SUNY Chancellor Shows Her Mettle, Even as Universities Lose Key Legislative Battle
August 05, 2010
The Chronicle of Higher Education
One year into her tenure as chancellor of the State University of New York, the State Legislature handed Nancy L. Zimpher her first major political defeat, rejecting a package of regulatory changes meant to allow public universities to earn more money outside of state appropriations and operate more efficiently.
The changes Ms. Zimpher championed would have allowed both SUNY and the City University of New York to increase tuition without the Legislature's approval and to charge higher rates to students in some programs and at some campuses. Known as the Public Higher Education Empowerment and Innovation Act, it also would have allowed the university systems to lease property and enter into public-private partnerships without lawmakers' approval and loosened regulations on buying goods and services.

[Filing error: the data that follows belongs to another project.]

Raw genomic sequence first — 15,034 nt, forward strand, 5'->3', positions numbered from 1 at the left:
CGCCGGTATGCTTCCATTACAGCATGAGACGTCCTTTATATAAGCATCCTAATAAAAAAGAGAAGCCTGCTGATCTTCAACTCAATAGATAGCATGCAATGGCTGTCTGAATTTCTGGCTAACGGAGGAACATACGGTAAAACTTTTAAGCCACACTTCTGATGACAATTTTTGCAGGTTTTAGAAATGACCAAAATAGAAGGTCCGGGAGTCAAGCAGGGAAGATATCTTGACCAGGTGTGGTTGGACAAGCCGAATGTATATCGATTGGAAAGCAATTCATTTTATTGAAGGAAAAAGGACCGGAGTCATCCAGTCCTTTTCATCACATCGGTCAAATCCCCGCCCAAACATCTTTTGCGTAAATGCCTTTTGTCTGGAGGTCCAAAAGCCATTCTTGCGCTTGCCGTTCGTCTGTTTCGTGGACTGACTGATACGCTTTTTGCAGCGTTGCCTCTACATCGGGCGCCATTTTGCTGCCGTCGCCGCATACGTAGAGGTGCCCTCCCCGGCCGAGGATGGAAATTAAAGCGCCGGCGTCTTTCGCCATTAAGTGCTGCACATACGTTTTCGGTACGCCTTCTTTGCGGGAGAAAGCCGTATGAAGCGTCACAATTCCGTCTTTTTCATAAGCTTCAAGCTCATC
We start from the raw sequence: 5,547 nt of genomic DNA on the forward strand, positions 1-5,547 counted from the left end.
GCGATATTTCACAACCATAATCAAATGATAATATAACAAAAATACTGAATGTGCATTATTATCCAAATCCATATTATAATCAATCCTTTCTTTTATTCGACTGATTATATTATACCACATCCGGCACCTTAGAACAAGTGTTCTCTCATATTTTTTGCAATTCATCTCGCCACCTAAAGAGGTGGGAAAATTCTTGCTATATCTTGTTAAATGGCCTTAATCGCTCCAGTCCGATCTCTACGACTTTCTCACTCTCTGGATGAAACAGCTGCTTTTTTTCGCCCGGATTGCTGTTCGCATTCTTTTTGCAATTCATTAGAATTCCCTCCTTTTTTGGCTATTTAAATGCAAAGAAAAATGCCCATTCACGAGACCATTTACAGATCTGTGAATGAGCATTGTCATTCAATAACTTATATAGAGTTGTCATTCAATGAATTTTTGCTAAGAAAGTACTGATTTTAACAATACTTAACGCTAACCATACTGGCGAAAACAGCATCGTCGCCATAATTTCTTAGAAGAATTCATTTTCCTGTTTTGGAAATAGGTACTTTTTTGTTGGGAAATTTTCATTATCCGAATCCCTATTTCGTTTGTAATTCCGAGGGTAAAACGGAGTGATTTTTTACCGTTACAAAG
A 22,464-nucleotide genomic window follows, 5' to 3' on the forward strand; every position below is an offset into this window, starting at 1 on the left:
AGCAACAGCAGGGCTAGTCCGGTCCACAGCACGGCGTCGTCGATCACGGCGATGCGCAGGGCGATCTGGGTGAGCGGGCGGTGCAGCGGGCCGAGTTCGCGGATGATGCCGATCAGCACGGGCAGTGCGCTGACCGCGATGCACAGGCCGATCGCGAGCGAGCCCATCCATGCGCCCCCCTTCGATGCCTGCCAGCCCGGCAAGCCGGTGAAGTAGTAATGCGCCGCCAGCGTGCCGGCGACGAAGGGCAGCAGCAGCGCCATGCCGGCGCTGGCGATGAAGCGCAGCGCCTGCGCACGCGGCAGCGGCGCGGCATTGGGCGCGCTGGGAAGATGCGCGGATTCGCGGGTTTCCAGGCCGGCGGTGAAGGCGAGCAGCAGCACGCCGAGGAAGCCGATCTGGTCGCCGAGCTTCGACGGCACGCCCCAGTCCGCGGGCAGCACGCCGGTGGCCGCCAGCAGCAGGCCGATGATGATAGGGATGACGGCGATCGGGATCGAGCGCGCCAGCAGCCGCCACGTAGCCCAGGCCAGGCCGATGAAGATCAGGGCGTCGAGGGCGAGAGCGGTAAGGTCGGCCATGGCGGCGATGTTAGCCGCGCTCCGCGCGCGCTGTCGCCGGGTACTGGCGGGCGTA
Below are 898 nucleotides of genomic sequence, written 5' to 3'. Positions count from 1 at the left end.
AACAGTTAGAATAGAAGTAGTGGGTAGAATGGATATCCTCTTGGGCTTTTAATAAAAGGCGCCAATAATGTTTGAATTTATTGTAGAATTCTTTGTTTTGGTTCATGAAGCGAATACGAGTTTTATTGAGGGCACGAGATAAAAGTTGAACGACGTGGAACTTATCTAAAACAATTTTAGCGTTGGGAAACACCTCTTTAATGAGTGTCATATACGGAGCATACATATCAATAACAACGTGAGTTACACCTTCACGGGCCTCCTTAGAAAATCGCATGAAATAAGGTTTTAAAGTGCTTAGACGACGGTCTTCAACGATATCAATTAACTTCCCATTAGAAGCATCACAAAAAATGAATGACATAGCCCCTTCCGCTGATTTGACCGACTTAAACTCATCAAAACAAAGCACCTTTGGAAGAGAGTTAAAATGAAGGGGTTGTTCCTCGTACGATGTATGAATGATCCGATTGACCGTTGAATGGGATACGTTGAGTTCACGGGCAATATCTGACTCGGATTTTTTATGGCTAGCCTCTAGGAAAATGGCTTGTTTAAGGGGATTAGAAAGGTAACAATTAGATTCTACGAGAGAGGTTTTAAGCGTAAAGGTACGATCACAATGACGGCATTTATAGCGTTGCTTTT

On top of excluding the empowerment act from the budget it passed late Tuesday, the Legislature cut $210-million from the state university budget without approving a tuition increase that could have helped the system offset those cuts. Over the past three budget years, the state system has lost nearly 30 percent of its state appropriations. The city university system took an $84-million cut in the 2011 budget.
While the Legislature's recent actions are a setback for SUNY and the system's chancellor, debate on the empowerment act is far from over. The process also has shown that Ms. Zimpher is a force to be reckoned with, even at the Statehouse, where the political climate has devolved in recent years to a state of near chaos.